fetching finches

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Wild Birds - Insect Eating

Orioles are between 24-40 grams (note, the females are much smaller... since it will be hand fed you can expect your adult to weigh about 32 grams and 7 inches long). So they are slightly smaller than a budgie parakeet.

Be Aware: 

When Weaning... you will leave fresh fruit in the enclosure- and without fault, you will leave to run and errand and return and you your puffy sparkling clean little guy looking like he was dipped in honey.

The fledglings while weaning will literally 'SIT' in the dish.... a wet cotton ball is the answer. Ensure however that you have the means to keep the baby warm after the 'bath' until they are dry.

Which brings me to another point--- hard to keep a bird 'wild' when you are feeding and grooming them like a mother bird....
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Breakfast at 4 weeks-
Wax worms, formula, and a chopped mix of fruit, pellets and hard boiled egg.

I feed a small amount of formula and insects (varies by meal), then leave him to his own devices to eat the other solid food. The formula ensures that he is getting enough hydration and added nutritional value.


UNDER CONSTRUCTION. THIS PAGE IS STILL BEING CREATED.

Although all birds were once wild and are now domesticated.... I do not condone raising wild birds. This was a unique rescue situation. If you cannot dedicate yourself 24/7 care (even through the night) and have experience raising birds, then bring your bird to a rescue facility.

Baby birds are *usually* fledglings when found outside. This means they deliberately jumped out of the nest...The mother and father will take care of them on the ground (feeding, etc). If you bird is feathered- leave it be.

In my case: An Baltimore Oriole nestling was dropped from about 20ft from the talons of a hawk.
Mostly likely the hawk stole him from the nest- and was chased by the parents or the nestling slipped from his grasp in flight.  I could see the bird was injured after a quick inspection.

There was a scratch/puncture near the sternum, bent spine, suspected wing sprain (or break) and a lesion near his nare/beak damage- I had no idea where the nest was... could be blocks away high in a tree top. I left him in the yard for about an hour till a raven spotted him... I took executive action and scooped up the freezing baby. By that time the wound near his nare was swelling and he had trouble breathing.
- In fear he would be put down at a wildlife center, I opted to care for him myself.

I had a bit of trial and error with him. Ill explain the methods I found successful for raising a Insectivorous nestling to adulthood.

Why Orioles are unique:
Dietary differences- insectivorous, yet eat fruit and have a heavy sweet-tooth. After migration they ingest massive quantities of fruit. In the wild:
  • Consuming: Insects, meal worms, grubs, caterpillars, flying insects
  • Also Consuming: Fruits, particularly oranges, apples, peaches, berries, figs and bananas
  • They especially love grape jelly - added for flavor in backyards
  • Special designed tongue for access into fruit and crevices. That tongue is adorable!
  • Beautiful song- very distinctive
NOT seed eaters... so their dietary requirements in the parrot world are actually closer to a Lorikeet but they are more closely related to a blackbird.

Insectivorous birds have always been considered to be relatively difficult birds to feed well in captivity. Since many of them are excellent singers and do get attached to their owners, many people attempt to keep softbill/songbirds  (but the failure rate for even the local wildlife rehab center here in Minnesota is 1 of 3..... not good odds for our feathered friends).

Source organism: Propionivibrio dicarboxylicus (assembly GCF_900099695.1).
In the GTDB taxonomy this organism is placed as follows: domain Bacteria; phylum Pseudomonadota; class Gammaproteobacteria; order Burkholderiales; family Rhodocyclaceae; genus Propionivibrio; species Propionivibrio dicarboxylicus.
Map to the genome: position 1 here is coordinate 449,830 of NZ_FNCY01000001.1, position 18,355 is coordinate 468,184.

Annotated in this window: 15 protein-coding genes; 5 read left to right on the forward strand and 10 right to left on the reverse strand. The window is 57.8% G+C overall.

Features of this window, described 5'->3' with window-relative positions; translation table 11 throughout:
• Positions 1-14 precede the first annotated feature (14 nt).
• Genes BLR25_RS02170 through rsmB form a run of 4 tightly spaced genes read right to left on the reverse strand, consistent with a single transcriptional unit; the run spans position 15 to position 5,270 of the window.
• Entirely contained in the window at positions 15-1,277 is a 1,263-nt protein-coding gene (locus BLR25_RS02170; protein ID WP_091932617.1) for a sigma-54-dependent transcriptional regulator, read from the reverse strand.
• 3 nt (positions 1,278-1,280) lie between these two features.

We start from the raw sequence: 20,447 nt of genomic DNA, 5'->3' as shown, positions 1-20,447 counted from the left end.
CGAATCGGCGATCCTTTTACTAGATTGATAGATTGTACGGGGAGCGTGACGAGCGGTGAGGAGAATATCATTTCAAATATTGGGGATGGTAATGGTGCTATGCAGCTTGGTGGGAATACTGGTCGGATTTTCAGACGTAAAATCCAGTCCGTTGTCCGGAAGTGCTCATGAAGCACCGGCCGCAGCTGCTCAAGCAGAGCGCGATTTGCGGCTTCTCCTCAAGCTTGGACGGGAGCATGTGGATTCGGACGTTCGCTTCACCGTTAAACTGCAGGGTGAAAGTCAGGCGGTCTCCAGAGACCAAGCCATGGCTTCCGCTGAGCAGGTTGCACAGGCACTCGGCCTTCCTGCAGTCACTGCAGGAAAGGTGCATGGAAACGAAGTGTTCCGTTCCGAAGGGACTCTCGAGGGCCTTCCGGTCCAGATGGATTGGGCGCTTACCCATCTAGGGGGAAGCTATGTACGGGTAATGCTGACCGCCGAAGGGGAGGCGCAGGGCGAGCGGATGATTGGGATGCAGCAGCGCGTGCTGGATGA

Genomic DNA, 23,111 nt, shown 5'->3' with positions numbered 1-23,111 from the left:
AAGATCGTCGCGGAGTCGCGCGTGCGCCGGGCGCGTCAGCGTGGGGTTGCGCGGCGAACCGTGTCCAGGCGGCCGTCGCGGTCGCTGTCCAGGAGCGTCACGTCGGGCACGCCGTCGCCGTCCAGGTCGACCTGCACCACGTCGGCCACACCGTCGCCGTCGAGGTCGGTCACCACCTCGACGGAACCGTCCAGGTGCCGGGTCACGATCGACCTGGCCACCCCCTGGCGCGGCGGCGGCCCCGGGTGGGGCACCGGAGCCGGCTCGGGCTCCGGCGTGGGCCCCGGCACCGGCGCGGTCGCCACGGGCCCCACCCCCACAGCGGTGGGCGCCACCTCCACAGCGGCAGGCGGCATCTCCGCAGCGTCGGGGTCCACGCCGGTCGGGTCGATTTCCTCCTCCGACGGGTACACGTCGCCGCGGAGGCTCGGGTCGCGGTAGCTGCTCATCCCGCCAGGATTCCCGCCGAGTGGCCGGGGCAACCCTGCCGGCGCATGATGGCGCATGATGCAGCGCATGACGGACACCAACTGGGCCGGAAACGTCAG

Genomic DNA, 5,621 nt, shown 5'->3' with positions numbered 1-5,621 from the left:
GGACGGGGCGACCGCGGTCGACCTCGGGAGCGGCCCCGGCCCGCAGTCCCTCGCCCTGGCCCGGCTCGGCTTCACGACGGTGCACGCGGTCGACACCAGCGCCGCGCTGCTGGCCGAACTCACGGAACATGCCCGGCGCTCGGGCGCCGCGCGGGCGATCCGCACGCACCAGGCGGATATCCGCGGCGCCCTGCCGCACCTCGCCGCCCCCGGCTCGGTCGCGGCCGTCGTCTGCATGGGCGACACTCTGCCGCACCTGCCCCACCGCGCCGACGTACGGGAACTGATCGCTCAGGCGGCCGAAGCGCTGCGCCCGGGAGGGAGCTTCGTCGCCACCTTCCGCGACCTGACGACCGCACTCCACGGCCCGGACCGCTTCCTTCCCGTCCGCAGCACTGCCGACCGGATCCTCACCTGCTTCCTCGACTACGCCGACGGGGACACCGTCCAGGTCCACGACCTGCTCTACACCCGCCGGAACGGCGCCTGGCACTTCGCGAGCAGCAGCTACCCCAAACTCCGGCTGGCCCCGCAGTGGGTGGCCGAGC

How to raise young historically:

The earliest work I have seen gives specific instructions for feeding insectivorous birds is Cesare Mancini's dated 1575. Mancini seems to have kept nightingales, wrens, rock thrushes, song- thrushes, european blackbirds, black- caps and larks. Apparently, he fed them on raw beefheart, hard-boiled eggs, and a dry crumb. The next noticeable mention was by:

William Floyd Cornish saying the similar thing with the addition of Hemp Seed. Also in 1832, a Mr. Cox exhibited a nightingale to members of the London Zoological Society; he had kept it for four years; it was in full song. In the Arcana of Science, Mr. Cox expressed that the failure with rearing nightingales and "other Sylviadae" was often due to over-elaborate feeding. He used finely ground meat and hard- boiled egg and considered insects by no means necessary.


However these 'crumbly' mixtures dont have nearly enough water content nor are they nutritionally balanced.... like feeding a child McDonalds every day with no water. The lack of fruit can cause slow crop (ultimately sour crop) and are not nutritionally balanced. Below you will find a nutritionally complete mix that I believe is ideal as well as ready made mixtures for your feathered project.

Injuries:
If they are truly 'nestlings' and not 'fledglings' then often the small birds were 'pushed' or 'stolen' out of the nest- Artemis was grabbed by a hawk and 'dropped' on my front lawn. Small sternum hairline fracture, bent spinal column and sprained wing. Could not perch, nor actually stand/move and in pain. These sorts of injuries require advanced medical care and should be taken to a wildlife rehabilitation center. However do be aware with this level of injury in a migratory bird, they may be put down. Migratory birds of this type are not considered a priority (and in fact- in Florida orioles are considered to be 'pests').

In the case of Artemis, he has two abscesses near is nare on his head- this caused serious inflammation. He needed to be treated with doxycycline, topical antibiotics and amoxitrex for fear of the infection spreading. The dosing of doxycycline is difficult with a bird that doesnt drink water on its own- and crop dosing amounts are tricky, but I crushed one 50mg tablet in 2 ounces of water and gave him .5cc daily until the signs of infection decreased. I followed this with probiotics.

Disease:
Wild birds are often carrying disease.... Mites should be treated ASAP. The small mites will suck the blood of the baby bird, and potentially infect your family and pets. Treat for Mites ASAP. Monitor the feces- any signs on infection will require vet attention. Droppings: should be well formed and have bright white urates, medium brown formed feces and a small amount of urine. Orioles are more attracted to dark colored fruits, so dont initially be alarmed by darker/blue feces as it could just be the color berries consumed.

When I feed Artemis cherries or blueberries, his feces darkens temporarily. Temporary is the key word... If you are feeding the formula below and there is discoloration in the droppings- stop immediately and look at the page dedicated to breeders (poopology). Troubleshoot the issue or your baby may die.